As e-commerce proliferates, the need for a tool to help users manage authentication and personal information across a variety of sites becomes increasingly critical. Passport is an ambitious attempt to meet this need while requiring no changes to existing browsers and servers. However, the system carries significant risks to users that are not made adequately clear in the technical documentation available.
The bulk of Passport's flaws arise directly from its reliance on systems either that are not trustworthy (such as HTTP referrals and the DNS) or that assume too much about user awareness (such as SSL). Another flaw arises out of interactions with a particular browser (Netscape). Passport's attempt to retrofit the complex process of single signon to fit the limitations of existing browser technology leads to compromises that create real risks.
Some improvement is possible in Passport without violating the system's goals of supporting unmodified browsers. Rotating the keys used to encrypt cookies would significantly increase the difficulty of retrieving cookie contents, as would using the master key to generate encryption keys instead of encrypting all cookies with the same key. Requiring SSL for all transactions would eliminate the possibility of forged redirects (at the cost of significantly increased load on merchant servers). Replacing password-based authentication with a challenge-response scheme (such as HTTP digest authentication) would make it impossible for an attacker to reuse passwords to impersonate a user.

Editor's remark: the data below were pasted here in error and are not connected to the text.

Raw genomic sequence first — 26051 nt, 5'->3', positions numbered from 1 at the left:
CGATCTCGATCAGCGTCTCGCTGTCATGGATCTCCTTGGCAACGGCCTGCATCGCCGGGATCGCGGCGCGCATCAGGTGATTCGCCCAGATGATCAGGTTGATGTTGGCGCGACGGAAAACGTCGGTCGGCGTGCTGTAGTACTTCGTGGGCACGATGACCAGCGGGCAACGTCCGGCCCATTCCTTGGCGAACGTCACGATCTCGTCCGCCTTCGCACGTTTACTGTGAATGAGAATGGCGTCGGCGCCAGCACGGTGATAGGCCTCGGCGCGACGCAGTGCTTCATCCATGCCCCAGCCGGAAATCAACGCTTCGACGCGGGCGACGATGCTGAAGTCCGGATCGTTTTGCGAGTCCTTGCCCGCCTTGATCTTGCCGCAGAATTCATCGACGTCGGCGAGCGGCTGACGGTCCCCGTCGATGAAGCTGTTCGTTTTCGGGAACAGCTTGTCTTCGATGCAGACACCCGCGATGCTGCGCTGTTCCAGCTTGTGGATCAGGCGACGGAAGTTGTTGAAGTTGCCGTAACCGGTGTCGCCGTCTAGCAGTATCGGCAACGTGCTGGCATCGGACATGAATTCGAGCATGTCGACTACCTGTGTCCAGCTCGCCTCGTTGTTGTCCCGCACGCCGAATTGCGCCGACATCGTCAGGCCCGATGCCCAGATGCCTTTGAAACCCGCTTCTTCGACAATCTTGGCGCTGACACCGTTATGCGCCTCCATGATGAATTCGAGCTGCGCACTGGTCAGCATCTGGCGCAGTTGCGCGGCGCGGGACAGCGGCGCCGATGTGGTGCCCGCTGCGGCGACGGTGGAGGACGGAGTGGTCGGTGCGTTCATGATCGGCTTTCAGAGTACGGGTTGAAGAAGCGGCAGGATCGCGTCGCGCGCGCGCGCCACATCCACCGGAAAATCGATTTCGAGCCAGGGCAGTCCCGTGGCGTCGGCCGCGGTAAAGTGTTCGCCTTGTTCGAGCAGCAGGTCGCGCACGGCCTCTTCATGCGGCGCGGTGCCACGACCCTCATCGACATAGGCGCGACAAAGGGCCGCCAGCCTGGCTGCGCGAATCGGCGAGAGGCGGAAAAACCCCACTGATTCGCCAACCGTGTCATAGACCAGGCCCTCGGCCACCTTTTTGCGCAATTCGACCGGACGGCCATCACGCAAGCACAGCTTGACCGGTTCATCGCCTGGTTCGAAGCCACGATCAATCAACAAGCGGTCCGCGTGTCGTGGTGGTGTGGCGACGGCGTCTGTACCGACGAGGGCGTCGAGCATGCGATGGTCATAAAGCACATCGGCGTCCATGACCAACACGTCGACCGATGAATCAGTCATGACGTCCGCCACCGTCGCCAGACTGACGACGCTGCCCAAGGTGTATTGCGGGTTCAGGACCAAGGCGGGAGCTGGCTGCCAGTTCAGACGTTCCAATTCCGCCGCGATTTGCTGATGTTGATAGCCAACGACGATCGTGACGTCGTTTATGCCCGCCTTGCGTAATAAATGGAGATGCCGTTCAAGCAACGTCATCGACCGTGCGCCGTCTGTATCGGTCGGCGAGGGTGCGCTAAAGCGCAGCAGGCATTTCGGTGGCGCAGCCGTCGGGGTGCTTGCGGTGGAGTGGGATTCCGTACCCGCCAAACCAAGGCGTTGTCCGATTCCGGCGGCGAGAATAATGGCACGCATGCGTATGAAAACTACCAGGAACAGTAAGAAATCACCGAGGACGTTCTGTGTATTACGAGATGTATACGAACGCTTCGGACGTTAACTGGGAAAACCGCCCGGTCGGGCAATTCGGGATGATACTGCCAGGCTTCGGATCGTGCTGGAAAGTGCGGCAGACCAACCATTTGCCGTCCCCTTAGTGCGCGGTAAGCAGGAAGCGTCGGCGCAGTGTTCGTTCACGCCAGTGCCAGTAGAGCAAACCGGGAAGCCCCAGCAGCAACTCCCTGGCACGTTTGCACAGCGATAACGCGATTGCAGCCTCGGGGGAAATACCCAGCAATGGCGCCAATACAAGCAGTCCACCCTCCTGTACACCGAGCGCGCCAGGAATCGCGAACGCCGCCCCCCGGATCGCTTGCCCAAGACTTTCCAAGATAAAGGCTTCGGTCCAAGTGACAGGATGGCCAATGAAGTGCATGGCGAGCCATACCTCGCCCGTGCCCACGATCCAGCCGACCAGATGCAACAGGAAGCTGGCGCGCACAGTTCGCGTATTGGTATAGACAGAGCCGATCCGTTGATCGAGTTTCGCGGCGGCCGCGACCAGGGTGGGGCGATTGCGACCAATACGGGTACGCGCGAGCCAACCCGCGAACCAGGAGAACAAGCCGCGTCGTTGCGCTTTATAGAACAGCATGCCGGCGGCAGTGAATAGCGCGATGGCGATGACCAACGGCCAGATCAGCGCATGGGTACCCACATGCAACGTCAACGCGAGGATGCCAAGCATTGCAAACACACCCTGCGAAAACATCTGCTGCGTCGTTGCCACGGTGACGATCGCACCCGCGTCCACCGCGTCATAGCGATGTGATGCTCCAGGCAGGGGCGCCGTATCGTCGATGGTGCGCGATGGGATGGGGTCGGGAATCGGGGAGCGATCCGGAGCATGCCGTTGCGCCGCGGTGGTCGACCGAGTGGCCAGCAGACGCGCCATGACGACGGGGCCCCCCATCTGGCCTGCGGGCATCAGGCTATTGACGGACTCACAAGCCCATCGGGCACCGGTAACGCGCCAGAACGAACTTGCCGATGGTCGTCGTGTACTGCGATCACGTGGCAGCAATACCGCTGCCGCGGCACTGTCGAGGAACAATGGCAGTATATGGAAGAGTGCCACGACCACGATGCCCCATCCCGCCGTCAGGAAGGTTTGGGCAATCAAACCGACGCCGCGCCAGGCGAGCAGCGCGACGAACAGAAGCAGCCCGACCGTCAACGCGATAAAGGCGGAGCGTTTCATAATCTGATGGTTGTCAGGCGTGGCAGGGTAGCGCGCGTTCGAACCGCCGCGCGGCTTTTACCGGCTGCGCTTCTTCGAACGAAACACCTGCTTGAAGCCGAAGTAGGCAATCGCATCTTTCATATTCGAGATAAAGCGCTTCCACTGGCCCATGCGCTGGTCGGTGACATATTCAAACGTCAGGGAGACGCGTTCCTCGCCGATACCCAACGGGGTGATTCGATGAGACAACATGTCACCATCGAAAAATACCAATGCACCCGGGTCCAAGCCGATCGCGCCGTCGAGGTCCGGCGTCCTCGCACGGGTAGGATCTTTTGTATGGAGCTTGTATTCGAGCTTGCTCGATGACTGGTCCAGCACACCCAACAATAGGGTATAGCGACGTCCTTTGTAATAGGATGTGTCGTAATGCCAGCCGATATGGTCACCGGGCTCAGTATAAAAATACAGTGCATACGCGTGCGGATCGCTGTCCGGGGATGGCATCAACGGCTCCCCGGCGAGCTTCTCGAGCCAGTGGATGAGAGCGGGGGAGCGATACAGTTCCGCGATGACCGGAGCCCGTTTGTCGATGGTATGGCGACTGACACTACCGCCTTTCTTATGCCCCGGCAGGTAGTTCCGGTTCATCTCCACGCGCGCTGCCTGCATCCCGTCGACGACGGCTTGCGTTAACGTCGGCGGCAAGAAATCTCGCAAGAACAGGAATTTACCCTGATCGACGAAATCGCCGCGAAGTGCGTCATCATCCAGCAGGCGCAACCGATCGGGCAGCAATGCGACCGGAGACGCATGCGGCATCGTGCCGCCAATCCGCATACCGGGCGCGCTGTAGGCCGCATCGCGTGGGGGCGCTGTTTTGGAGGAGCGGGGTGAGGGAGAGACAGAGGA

In the end, Passport's risks may be inevitable for a system with its requirements. We believe that until fundamental changes are made to underlying protocols (through standards such as DNSSEC and IPSec), efforts such as Passport must be viewed with suspicion.